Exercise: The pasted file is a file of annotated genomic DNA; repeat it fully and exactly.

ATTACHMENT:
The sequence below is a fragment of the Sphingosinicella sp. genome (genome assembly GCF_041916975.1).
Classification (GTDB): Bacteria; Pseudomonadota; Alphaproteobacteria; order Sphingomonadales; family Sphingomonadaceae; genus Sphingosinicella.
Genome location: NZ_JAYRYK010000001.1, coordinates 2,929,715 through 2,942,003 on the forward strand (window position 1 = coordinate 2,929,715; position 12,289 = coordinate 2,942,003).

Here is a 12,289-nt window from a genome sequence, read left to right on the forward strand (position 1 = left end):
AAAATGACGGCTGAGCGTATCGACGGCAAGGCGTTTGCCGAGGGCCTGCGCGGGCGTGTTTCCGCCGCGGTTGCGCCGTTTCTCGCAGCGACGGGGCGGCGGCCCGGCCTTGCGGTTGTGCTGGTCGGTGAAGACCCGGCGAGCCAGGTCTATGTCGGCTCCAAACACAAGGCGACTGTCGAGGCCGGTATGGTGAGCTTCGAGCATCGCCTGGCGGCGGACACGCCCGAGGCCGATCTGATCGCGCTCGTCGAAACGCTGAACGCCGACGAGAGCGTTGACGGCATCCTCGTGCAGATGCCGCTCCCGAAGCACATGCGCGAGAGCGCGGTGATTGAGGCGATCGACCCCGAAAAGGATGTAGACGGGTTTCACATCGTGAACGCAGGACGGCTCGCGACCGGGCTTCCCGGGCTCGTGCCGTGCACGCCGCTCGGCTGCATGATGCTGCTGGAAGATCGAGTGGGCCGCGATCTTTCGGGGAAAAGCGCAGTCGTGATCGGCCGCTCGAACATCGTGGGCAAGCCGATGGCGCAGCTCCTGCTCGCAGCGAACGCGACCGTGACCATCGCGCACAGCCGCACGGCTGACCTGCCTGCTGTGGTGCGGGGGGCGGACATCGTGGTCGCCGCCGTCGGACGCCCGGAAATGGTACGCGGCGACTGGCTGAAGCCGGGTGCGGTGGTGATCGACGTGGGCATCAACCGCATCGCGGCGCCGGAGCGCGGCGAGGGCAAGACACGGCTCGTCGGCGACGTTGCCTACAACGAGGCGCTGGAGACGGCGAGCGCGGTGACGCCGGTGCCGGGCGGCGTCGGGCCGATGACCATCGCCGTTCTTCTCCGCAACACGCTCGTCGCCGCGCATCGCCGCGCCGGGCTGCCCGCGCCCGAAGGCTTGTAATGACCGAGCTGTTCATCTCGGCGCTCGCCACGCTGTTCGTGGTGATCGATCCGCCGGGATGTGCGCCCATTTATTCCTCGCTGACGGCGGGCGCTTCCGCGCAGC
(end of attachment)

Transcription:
The sequence below is a fragment of the Sphingosinicella sp. genome (genome assembly GCF_041916975.1).
Classification (GTDB): Bacteria; Pseudomonadota; Alphaproteobacteria; order Sphingomonadales; family Sphingomonadaceae; genus Sphingosinicella.
Genome location: NZ_JAYRYK010000001.1, coordinates 2,929,715 through 2,942,003 on the forward strand (window position 1 = coordinate 2,929,715; position 12,289 = coordinate 2,942,003).

Here is a 12,289-nt window from a genome sequence, read left to right on the forward strand (position 1 = left end):
AAAATGACGGCTGAGCGTATCGACGGCAAGGCGTTTGCCGAGGGCCTGCGCGGGCGTGTTTCCGCCGCGGTTGCGCCGTTTCTCGCAGCGACGGGGCGGCGGCCCGGCCTTGCGGTTGTGCTGGTCGGTGAAGACCCGGCGAGCCAGGTCTATGTCGGCTCCAAACACAAGGCGACTGTCGAGGCCGGTATGGTGAGCTTCGAGCATCGCCTGGCGGCGGACACGCCCGAGGCCGATCTGATCGCGCTCGTCGAAACGCTGAACGCCGACGAGAGCGTTGACGGCATCCTCGTGCAGATGCCGCTCCCGAAGCACATGCGCGAGAGCGCGGTGATTGAGGCGATCGACCCCGAAAAGGATGTAGACGGGTTTCACATCGTGAACGCAGGACGGCTCGCGACCGGGCTTCCCGGGCTCGTGCCGTGCACGCCGCTCGGCTGCATGATGCTGCTGGAAGATCGAGTGGGCCGCGATCTTTCGGGGAAAAGCGCAGTCGTGATCGGCCGCTCGAACATCGTGGGCAAGCCGATGGCGCAGCTCCTGCTCGCAGCGAACGCGACCGTGACCATCGCGCACAGCCGCACGGCTGACCTGCCTGCTGTGGTGCGGGGGGCGGACATCGTGGTCGCCGCCGTCGGACGCCCGGAAATGGTACGCGGCGACTGGCTGAAGCCGGGTGCGGTGGTGATCGACGTGGGCATCAACCGCATCGCGGCGCCGGAGCGCGGCGAGGGCAAGACACGGCTCGTCGGCGACGTTGCCTACAACGAGGCGCTGGAGACGGCGAGCGCGGTGACGCCGGTGCCGGGCGGCGTCGGGCCGATGACCATCGCCGTTCTTCTCCGCAACACGCTCGTCGCCGCGCATCGCCGCGCCGGGCTGCCCGCGCCCGAAGGCTTGTAATGACCGAGCTGTTCATCTCGGCGCTCGCCACGCTGTTCGTGGTGATCGATCCGCCGGGATGTGCGCCCATTTATTCCTCGCTGACGGCGGGCGCTTCCGCGCAGC